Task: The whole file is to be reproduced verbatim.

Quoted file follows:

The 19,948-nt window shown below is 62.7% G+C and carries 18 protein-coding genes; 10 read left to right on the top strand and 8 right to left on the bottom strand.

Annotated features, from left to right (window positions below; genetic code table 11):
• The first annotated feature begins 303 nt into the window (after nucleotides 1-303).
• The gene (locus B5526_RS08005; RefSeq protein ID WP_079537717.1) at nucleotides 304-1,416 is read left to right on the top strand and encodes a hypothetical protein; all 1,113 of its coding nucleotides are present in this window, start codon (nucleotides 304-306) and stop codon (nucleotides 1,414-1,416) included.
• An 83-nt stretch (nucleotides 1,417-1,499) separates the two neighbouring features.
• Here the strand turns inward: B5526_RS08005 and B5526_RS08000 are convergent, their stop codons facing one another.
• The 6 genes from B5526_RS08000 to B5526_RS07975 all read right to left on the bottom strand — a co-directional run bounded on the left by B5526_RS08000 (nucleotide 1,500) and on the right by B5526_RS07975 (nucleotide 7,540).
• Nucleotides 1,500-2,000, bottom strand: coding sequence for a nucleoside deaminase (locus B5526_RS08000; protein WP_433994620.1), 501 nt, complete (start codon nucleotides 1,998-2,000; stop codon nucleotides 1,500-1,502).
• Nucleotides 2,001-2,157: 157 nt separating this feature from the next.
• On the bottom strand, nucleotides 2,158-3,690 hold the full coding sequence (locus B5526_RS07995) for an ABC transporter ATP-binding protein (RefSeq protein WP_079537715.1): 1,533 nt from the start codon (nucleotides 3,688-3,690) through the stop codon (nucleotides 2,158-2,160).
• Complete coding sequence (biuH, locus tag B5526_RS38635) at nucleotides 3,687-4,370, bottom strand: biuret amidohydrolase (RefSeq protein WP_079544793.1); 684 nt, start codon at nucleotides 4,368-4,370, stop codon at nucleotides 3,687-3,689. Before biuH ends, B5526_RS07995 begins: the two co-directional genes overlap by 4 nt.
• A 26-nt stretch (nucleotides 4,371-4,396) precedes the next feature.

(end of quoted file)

The 19,948-nt window shown below is 62.7% G+C and carries 18 protein-coding genes; 10 read left to right on the top strand and 8 right to left on the bottom strand.

Annotated features, from left to right (window positions below; genetic code table 11):
• The first annotated feature begins 303 nt into the window (after nucleotides 1-303).
• The gene (locus B5526_RS08005; RefSeq protein ID WP_079537717.1) at nucleotides 304-1,416 is read left to right on the top strand and encodes a hypothetical protein; all 1,113 of its coding nucleotides are present in this window, start codon (nucleotides 304-306) and stop codon (nucleotides 1,414-1,416) included.
• An 83-nt stretch (nucleotides 1,417-1,499) separates the two neighbouring features.
• Here the strand turns inward: B5526_RS08005 and B5526_RS08000 are convergent, their stop codons facing one another.
• The 6 genes from B5526_RS08000 to B5526_RS07975 all read right to left on the bottom strand — a co-directional run bounded on the left by B5526_RS08000 (nucleotide 1,500) and on the right by B5526_RS07975 (nucleotide 7,540).
• Nucleotides 1,500-2,000, bottom strand: coding sequence for a nucleoside deaminase (locus B5526_RS08000; protein WP_433994620.1), 501 nt, complete (start codon nucleotides 1,998-2,000; stop codon nucleotides 1,500-1,502).
• Nucleotides 2,001-2,157: 157 nt separating this feature from the next.
• On the bottom strand, nucleotides 2,158-3,690 hold the full coding sequence (locus B5526_RS07995) for an ABC transporter ATP-binding protein (RefSeq protein WP_079537715.1): 1,533 nt from the start codon (nucleotides 3,688-3,690) through the stop codon (nucleotides 2,158-2,160).
• Complete coding sequence (biuH, locus tag B5526_RS38635) at nucleotides 3,687-4,370, bottom strand: biuret amidohydrolase (RefSeq protein WP_079544793.1); 684 nt, start codon at nucleotides 4,368-4,370, stop codon at nucleotides 3,687-3,689. Before biuH ends, B5526_RS07995 begins: the two co-directional genes overlap by 4 nt.
• A 26-nt stretch (nucleotides 4,371-4,396) precedes the next feature.